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Jul 19, 2022

The Scary Crawlspace

Depending on where you live, critters from snakes and rodents to spiders, bugs, and armadillos may have taken up residence in your crawlspace. Add a little water—or even a lot when flooding occurs—and mold and rot create indoor air quality (IAQ) problems and structural deterioration.

By: David Hales

Photo of a crawl space

Depending on where you live, critters from snakes and rodents to spiders, bugs, and armadillos may have taken up residence in your crawlspace. Add a little water—or even a lot when flooding occurs—and mold and rot create indoor air quality (IAQ) problems and structural deterioration. Oh, and did I mention that soil gases like radon or methane can find their way into your house through the crawlspace? Research has shown that whenever it’s warmer inside your house than outside, the buoyancy of the rising warm air in the house sucks air into your home from the crawlspace. In heating-dominated climates, 40% or more of the air you breathe in your home originated in your crawlspace. Definitely scary—and it’s dark down there.

We build crawlspaces because they are cheaper to build than basements, or because ground conditions make building a basement impractical. A crawlspace can also provide service access for plumbing, electrical, and heating-and-cooling systems.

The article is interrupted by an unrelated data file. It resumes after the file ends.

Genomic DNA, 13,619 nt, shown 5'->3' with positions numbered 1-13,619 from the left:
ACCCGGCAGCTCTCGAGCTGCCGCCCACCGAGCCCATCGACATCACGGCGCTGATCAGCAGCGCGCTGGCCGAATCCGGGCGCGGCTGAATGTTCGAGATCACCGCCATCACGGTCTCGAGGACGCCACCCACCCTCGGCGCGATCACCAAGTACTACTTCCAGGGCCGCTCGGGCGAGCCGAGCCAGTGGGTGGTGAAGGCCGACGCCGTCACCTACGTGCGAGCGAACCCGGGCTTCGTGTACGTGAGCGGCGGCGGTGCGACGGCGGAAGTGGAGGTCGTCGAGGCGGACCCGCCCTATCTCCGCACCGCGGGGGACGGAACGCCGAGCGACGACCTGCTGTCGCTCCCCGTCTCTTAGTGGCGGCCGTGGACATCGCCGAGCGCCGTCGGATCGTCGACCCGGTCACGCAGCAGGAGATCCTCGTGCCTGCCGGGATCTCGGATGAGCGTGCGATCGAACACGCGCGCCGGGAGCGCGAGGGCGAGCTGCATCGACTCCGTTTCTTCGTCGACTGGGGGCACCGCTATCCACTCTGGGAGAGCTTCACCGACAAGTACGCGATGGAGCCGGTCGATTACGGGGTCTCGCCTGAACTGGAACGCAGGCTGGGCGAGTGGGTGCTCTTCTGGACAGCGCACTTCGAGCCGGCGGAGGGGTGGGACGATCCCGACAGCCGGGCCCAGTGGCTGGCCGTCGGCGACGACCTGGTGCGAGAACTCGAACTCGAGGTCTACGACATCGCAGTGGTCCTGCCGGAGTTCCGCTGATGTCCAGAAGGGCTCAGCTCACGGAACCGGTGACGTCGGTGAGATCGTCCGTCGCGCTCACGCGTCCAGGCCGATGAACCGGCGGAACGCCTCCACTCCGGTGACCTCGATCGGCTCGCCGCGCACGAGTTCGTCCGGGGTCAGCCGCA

Which Crawlspaces Work Where?

In the past, Building America and others have done a lot of research around the country on crawlspaces. By looking at this research, we can learn a lot about which crawlspace configuration works where.

Historically, most crawlspaces have been vented to the exterior. In some climates—especially with the introduction of central A/C—this can cause problems. In climates with extended periods of hot-humid weather—this includes the Southeast and most of the Northeast and Midwest—closed crawlspaces are the best option. Under hot-humid conditions, warm, moist air enters the vented crawlspace from outside and can condense on the cooler surfaces. These cooler surfaces are created within the crawlspace by the shade provided by the building and the moderating effect of the contact between the crawlspace and the ground. Even when condensation doesn’t take place, relative humidity (RH) above 80% for an extended period can support mold growth and eventually rot wooden structural materials. Add A/C to the house, and the floor above the crawlspace becomes even cooler—and any ductwork in the crawlspace creates an added risk of condensation.